“Are You Saying My Family Member Is In Hell?”

It’s not uncommon to be discussing the bible with someone who is learning God’s requirements for salvation for the first time, and as they think about its implications for their lives, they also think about its implications for a deceased family member. They remember how he/she was a good person, religious, their own flesh and blood, yet never did what they are now learning one must do to be saved. This can cause a person to ask very defensively and accusatively, “Are you saying my family member is in hell?” The following are some tips on how to unruffle the feathers and keep the spiritual discussion Christ-centered:

1. Remind them unashamedly that no one knows who is in heaven or hell. All we know is what the bible teaches for those who are still living. This is both a blessing and a responsibility. It’s a blessing because it means I don’t have to place myself in a seat of judgment that I am unqualified to sit in, something I am thankful for. But it is a responsibility in that no sensitivity I may have about the potential eternal state of a loved one will ever relieve me from my personal obligations toward God today. Encourage your friend to resist the urge to become so distracted by something they can’t control that they inevitably ignore God’s word.

2. Remind them that they are not alone. There is not a Christian alive who doesn’t wrestle w/the salvation implications of a deceased loved one. Just ask an ex-Muslim who has turned to the Lord. But while you’re on the subject of death, remind them that Jesus died too. He died for me, it was my sins that put Him on that cross, yet through His resurrection He offers me salvation. So, with whom should my ultimate loyalty lie? Matt 10:37-38 – “He who loves father or mother more than Me is not worthy of Me; and he who loves son or daughter more than Me is not worthy of Me. And he who does not take his cross and follow after Me is not worthy of Me.” It’s no coincidence that Jesus mentions the cross immediately after the warning about loving family more than Him. To many, loving Jesus more than family is a cross too heavy to bear. The saying is true that “blood is thicker than water”, but no blood should be thicker than that which connects us to Jesus Christ. And if we simply cannot follow Jesus wherever He leads us because of what that decision “might” say about a deceased family member, who is my real god? As wonderful a person as this loved one was, they did not die for my sins.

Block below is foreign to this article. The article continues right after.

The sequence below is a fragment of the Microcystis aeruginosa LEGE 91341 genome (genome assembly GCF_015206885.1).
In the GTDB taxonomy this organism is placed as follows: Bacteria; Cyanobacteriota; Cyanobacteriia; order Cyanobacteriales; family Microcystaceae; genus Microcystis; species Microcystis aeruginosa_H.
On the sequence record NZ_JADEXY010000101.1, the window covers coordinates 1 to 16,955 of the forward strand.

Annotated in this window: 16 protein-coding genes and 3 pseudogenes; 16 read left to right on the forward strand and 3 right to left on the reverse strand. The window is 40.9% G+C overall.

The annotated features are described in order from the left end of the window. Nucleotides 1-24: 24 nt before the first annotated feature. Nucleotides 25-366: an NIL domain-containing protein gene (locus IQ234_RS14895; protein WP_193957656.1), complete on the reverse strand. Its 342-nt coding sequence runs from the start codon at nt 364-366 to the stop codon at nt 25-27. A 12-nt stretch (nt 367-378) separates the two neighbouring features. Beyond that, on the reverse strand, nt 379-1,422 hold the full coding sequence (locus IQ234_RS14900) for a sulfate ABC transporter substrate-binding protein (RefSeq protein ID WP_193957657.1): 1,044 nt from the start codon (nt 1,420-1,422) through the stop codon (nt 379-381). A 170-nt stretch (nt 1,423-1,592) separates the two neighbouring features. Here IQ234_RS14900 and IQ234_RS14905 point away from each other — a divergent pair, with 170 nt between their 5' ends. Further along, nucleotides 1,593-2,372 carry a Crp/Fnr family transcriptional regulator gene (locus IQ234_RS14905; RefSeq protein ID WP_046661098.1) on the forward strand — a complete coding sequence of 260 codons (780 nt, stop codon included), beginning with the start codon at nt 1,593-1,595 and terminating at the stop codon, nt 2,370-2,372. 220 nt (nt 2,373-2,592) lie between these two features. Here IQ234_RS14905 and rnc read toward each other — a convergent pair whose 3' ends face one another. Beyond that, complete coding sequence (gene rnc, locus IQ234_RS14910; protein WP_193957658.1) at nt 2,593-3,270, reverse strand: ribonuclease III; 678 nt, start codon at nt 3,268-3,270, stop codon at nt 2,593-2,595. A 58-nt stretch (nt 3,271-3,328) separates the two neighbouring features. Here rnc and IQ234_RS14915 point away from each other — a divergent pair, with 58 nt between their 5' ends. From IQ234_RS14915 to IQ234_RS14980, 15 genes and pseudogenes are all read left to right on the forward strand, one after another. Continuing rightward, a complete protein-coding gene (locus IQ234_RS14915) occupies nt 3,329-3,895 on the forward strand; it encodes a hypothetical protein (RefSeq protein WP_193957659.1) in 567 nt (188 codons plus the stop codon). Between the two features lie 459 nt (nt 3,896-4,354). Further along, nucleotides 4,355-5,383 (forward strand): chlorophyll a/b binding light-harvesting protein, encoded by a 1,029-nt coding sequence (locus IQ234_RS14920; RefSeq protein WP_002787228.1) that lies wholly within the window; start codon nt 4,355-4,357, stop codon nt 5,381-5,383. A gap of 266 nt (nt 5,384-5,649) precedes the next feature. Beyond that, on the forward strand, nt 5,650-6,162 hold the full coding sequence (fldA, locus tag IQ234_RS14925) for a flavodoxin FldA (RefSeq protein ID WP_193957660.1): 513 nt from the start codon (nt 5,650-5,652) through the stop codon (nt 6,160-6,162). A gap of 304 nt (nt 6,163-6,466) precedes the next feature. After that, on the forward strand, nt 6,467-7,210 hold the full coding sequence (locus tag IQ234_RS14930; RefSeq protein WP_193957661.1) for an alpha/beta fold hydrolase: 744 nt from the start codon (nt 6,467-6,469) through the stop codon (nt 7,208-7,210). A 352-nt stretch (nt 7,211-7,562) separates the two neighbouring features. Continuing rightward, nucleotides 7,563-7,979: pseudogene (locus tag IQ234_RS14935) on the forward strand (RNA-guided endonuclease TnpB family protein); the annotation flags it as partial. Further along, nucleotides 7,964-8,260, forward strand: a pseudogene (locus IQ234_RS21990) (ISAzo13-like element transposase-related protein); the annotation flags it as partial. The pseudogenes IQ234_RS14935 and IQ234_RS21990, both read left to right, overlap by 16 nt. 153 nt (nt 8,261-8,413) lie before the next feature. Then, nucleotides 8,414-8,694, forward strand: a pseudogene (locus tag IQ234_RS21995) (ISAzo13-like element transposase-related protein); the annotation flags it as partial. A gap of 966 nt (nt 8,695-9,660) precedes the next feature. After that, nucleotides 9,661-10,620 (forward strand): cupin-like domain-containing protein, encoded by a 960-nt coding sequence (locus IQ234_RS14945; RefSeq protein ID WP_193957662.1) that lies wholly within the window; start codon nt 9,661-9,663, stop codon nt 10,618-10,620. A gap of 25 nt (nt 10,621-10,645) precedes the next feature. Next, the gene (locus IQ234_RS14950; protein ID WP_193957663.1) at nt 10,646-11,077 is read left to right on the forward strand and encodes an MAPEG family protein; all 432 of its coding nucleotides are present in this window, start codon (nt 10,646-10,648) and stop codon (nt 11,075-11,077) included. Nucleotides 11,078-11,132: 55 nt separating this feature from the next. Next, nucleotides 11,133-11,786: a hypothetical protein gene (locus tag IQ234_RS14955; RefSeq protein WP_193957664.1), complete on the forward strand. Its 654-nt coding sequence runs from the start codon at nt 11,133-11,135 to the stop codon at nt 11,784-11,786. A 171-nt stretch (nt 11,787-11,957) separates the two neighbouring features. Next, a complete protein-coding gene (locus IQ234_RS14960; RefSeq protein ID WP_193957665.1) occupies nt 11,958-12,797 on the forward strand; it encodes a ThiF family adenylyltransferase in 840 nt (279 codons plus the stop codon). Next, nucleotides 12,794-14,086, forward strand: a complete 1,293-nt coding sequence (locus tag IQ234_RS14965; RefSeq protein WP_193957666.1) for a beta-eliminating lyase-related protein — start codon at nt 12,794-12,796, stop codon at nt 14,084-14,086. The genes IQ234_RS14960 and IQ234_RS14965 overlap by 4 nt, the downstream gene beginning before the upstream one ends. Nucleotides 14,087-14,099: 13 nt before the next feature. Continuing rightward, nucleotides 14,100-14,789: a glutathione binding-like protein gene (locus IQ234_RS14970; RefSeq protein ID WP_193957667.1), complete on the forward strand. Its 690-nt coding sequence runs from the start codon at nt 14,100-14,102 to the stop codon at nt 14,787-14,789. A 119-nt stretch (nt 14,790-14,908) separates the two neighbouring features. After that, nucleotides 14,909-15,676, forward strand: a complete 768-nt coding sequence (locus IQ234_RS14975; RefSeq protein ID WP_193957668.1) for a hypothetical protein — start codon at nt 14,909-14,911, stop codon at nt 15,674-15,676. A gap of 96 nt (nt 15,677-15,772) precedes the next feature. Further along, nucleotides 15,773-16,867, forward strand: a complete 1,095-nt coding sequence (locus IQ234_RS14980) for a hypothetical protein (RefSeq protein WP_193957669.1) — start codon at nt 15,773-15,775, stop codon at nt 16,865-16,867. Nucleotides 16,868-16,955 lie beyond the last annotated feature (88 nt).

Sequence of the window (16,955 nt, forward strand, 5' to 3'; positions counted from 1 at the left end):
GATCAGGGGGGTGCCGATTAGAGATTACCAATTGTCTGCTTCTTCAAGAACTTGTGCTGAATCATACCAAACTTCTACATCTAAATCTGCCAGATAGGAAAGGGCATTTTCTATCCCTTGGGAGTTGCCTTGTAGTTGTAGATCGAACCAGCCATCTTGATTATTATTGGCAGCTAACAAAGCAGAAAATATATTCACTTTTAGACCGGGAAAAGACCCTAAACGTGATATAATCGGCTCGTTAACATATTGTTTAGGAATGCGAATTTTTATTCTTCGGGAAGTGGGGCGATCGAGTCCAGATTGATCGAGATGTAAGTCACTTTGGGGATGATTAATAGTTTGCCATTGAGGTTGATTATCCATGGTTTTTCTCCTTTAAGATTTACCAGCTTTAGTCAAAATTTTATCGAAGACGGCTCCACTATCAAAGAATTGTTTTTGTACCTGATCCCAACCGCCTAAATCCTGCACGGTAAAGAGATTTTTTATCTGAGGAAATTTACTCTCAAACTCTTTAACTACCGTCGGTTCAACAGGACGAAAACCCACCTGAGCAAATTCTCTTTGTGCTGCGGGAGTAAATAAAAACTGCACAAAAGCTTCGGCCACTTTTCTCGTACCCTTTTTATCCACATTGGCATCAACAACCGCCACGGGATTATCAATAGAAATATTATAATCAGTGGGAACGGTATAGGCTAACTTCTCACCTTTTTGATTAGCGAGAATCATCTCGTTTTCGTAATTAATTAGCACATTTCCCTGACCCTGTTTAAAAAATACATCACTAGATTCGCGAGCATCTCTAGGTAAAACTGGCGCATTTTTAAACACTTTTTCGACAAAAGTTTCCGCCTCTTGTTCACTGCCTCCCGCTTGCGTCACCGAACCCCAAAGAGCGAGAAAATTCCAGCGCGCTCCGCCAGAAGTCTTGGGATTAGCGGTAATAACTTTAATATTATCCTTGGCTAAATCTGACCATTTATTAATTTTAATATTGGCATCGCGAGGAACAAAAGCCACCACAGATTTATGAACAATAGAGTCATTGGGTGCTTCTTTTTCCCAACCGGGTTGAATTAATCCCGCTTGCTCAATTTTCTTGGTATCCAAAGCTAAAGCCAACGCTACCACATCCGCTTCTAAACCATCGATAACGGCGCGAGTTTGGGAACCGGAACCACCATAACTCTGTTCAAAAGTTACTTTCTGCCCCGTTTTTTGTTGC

3. Ask the question, “Which loved ones can I influence now, those that are dead, or those that are living?” Heb 9:27 – “And inasmuch as it is appointed for men to die once and after this comes judgment”. Whether we like it or not, we cannot do anything about those family members who have already died. But that is not case with those family members who are alive. If I am now learning for the first time where I have been wrong spiritually, it seems logical that after I work out my own salvation (Phil 2:12) I would want to try to help those loved ones who are still living. It’s not an issue of which loved ones are more important, it’s an issue of opportunity. Humbly challenge your friend to redirect their focus – “I realize you’re concerned I am condemning your deceased loved one (though I’m not). But would your inaction not be condemning your loved ones who are still alive?”

4. Remind them of the story in Luke 16:19-31 about the rich man who died and found himself in Hades. When he realized he was experiencing an agony that could not be quenched, all the rich man then cared about was sending someone to warn his five brothers not to come to that place (vs. 27-28). Hypothetically speaking, if my loved one is in hell, what would they want me to do now? Would they want me to follow their same path and end up in torment with them, or would they want me to submit to God’s truth now? The answer is simple when emotion is removed from the equation. So while it’s true that our loyalty must be toward Jesus above a family member, we’re never honoring a loved one’s wishes if they are (hypothetically speaking) in hell. They would want us to avoid that place at all cost.